(1)    This section applies to an award of damages:

(a)     For past or future economic loss due to loss of earnings or the deprivation or impairment of earning capacity, or

(b)     For the loss of expectation of financial support.

(2)    In the case of any such award, the court is to disregard the amount (if any) by which the injured or deceased person’s net weekly earnings would (but for the injury or death) have exceeded $2,500[1]. [emphasis added]

There can be no doubt from the way s125 is worded that the restrictions apply in death claims.

While Garling J acknowledged that s12 could have been better worded (and indeed invited Parliament to consider an amendment) he rejected the plaintiff’s argument.

His Honour noted that the phrase ‘damages … for the loss of expectation of financial support’ is only capable of applying to an action for damages made pursuant to the CRA, and so the word ‘claimant’ has to be interpreted as including the deceased upon whose earnings the claim depends when a claim for loss of expectation of support is made. The words in brackets in the section, namely ‘(but for the injury or death)’ make clear that it is the deceased’s earnings upon which the loss of expectation and financial support is based, which are the relevant earnings.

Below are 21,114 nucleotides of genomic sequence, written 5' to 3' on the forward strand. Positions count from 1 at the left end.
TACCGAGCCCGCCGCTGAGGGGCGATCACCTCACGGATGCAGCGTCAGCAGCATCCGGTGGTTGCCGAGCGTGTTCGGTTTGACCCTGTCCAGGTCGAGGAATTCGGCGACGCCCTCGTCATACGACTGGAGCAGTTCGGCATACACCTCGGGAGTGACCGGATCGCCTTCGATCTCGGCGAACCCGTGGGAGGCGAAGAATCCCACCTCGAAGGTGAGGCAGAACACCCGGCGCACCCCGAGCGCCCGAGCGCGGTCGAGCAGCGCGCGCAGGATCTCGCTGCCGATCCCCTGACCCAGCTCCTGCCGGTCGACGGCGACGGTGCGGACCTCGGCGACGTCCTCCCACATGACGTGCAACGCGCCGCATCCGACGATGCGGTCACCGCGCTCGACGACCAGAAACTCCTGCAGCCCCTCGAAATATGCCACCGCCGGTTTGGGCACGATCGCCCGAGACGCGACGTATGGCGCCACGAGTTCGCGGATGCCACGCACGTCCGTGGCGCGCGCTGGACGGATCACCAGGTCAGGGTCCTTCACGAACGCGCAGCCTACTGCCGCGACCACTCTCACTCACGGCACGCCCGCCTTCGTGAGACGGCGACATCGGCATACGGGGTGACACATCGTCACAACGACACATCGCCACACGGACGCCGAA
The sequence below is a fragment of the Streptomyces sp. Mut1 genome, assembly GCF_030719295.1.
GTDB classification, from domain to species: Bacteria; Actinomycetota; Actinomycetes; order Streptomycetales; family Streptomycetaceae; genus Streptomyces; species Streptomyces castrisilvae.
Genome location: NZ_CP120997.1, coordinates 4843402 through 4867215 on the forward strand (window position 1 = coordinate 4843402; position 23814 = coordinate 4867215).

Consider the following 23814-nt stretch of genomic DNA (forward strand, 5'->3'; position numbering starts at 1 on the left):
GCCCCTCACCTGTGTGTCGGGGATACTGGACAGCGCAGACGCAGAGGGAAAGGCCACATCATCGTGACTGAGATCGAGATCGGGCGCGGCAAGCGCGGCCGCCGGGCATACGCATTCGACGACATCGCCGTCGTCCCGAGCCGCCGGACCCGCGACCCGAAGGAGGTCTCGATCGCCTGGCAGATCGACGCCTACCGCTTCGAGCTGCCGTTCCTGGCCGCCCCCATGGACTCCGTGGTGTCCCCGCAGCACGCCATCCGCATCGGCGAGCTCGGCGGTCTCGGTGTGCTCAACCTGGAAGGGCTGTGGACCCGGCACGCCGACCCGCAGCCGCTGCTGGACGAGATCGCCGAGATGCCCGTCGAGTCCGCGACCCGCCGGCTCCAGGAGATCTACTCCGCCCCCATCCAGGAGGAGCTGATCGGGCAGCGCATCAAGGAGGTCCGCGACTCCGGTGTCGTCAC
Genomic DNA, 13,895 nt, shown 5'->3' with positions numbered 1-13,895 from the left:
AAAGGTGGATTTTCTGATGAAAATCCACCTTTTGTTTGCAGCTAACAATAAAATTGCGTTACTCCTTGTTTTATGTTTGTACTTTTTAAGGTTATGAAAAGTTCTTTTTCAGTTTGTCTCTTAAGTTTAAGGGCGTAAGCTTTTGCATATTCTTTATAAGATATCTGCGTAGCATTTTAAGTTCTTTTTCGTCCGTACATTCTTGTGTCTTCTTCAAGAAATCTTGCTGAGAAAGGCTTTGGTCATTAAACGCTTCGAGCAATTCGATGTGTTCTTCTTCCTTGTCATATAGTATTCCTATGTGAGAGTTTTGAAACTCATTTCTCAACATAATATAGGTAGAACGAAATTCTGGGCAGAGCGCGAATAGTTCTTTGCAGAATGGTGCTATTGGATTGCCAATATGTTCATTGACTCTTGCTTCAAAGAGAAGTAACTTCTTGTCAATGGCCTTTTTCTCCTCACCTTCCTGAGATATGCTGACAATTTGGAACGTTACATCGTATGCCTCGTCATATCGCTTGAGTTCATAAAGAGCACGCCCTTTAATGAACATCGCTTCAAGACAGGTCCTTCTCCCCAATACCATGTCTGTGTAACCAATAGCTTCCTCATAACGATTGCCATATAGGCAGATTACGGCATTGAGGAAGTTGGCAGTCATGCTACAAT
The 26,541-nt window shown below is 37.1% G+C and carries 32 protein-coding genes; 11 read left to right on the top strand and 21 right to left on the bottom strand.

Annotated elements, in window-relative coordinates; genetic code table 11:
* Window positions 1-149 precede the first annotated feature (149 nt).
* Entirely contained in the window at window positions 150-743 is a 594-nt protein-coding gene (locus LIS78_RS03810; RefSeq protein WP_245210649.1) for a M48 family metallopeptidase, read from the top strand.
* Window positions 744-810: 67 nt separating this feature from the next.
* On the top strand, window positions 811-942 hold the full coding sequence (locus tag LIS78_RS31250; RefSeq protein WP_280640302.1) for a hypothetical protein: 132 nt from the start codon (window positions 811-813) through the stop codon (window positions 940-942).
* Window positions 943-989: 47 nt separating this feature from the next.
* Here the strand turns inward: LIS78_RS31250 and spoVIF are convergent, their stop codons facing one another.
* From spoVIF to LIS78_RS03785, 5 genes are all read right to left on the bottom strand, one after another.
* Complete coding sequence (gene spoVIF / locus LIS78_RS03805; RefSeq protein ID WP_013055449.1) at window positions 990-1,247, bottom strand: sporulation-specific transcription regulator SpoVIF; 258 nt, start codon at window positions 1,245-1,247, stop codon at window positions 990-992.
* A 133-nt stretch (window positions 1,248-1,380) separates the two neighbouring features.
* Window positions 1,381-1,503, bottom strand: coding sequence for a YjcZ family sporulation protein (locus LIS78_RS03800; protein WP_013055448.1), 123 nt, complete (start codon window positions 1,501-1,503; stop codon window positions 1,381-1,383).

His Honour also pointed out that if the section did not apply to death claims, but only applied to personal injury claims brought by claimants who survived their injuries (the plaintiff’s contention), it would ‘lead a family of an individual to hope and pray for death, rather than the individual’s continued life, because of the more beneficial financial consequence’ and this result was ‘unappealing’.